“OHCHR has said it would like a team to spend several days on the ground, meet with relevant officials and stakeholders and have the maximum possible access to different institutions and facilities,” Hutardo said. “This has not so far been granted on the terms requested by the office.”

In March, Chinese foreign ministry spokesperson Wang Wenbin told the press in Beijing that the U.N. High Commissioner for Human Rights has succumbed to political pressure and launched unfounded and disinformation-based accusations against China.

Xinjiang, China
Xinjiang, China

“We welcome the U.N. High Commissioner for Human Rights to visit Xinjiang, and the two sides are in communication on this,” Wang said. “But the purpose of the visit should be to promote exchanges and cooperation, not to carry out some kind of ‘investigation’ with China already being presumed as ‘guilty.’ We firmly oppose political manipulation of such issues to strong-arm China.”

“This assessment is a first step toward the U.N. monitoring and reporting that the international community needs, and which many states -- as well as a more than 300-plus coalition of global civil society groups -- have called for,” said Sarah Brooks, program director at International Service for Human Rights (ISHR).

Brooks said this kind of report helps to cut through arguments of “politicization” and present the objective facts, providing a basis for governments and other stakeholders, including businesses, to step up action.

“[I]t would mark the first meaningful assessment undertaken by Bachelet's office - in other words, a U.N. institution, as opposed to [for example] a U.N.-appointed but independent special rapporteur,” Brooks said. “It would demonstrate any gaps between China's legal obligations, and the practices that the U.N. has been able to verify; and it would be a trampoline for more robust monitoring, reporting and evidence gathering in the future.”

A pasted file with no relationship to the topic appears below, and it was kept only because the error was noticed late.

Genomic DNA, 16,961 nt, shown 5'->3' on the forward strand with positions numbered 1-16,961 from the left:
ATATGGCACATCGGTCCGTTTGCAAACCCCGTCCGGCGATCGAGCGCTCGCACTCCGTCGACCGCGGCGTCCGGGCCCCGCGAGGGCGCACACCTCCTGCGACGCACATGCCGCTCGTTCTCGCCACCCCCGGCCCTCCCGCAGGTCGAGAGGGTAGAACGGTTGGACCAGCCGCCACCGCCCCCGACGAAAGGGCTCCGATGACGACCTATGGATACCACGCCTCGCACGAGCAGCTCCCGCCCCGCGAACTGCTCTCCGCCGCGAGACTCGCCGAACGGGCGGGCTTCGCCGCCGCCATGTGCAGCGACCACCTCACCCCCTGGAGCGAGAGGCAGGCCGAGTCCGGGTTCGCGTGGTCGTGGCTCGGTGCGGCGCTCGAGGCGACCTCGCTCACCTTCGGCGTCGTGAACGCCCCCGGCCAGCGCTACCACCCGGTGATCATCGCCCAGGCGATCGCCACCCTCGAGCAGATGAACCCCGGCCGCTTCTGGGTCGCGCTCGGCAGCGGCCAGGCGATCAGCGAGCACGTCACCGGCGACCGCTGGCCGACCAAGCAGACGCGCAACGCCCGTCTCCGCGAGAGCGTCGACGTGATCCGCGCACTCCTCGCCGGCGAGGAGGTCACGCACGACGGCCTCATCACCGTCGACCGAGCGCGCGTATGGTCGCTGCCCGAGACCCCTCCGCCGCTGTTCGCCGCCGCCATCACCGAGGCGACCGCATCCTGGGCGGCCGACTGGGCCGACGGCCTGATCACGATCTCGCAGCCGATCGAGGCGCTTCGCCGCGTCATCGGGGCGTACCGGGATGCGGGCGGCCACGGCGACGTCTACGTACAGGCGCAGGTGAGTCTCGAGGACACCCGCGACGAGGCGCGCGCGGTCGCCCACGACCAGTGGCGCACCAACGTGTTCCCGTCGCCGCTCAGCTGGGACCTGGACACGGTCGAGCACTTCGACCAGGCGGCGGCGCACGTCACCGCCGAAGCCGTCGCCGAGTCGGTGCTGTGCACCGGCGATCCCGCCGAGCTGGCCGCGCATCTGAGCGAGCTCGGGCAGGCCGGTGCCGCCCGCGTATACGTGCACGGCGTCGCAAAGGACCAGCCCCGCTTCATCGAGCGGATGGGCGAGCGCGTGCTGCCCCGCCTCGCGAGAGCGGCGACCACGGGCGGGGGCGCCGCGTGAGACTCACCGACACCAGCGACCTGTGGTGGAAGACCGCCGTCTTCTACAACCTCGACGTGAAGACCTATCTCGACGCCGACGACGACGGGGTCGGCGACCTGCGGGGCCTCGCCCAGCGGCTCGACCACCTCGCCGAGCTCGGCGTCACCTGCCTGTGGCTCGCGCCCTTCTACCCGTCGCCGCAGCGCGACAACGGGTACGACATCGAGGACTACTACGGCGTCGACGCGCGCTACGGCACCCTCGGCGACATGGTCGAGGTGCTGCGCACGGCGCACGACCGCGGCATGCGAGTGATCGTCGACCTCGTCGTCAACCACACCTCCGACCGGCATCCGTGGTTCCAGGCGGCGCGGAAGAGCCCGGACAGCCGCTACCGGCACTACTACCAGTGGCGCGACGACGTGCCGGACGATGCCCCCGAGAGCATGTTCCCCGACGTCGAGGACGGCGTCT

U.N. special rapporteurs, independent experts and staff have visited China: In 2013 regarding discrimination against women; 2015 on foreign debt; 2017 about extreme poverty; and in 2019 regarding older persons.

“However, none of these visits included the Uyghur region,” said Brooks. “The independent experts who are tasked with assessing truly sticky issues — such as arbitrary detention, enforced disappearance, torture, minority rights, freedom of religion, opinion, expression — have been rebuffed again and again.”

According to Peter Irwin, senior program officer for advocacy and communications at the Washington-based Uyghur Human Rights Project, China's policy has been to delay, as much as possible, and hinder the ability of the U.N. human rights office to conduct research.

“If China doesn't want to provide access, it's up to the U.N. to work with the mountains of research and testimony available abroad and come up with their own independent conclusions,” Irwin told VOA.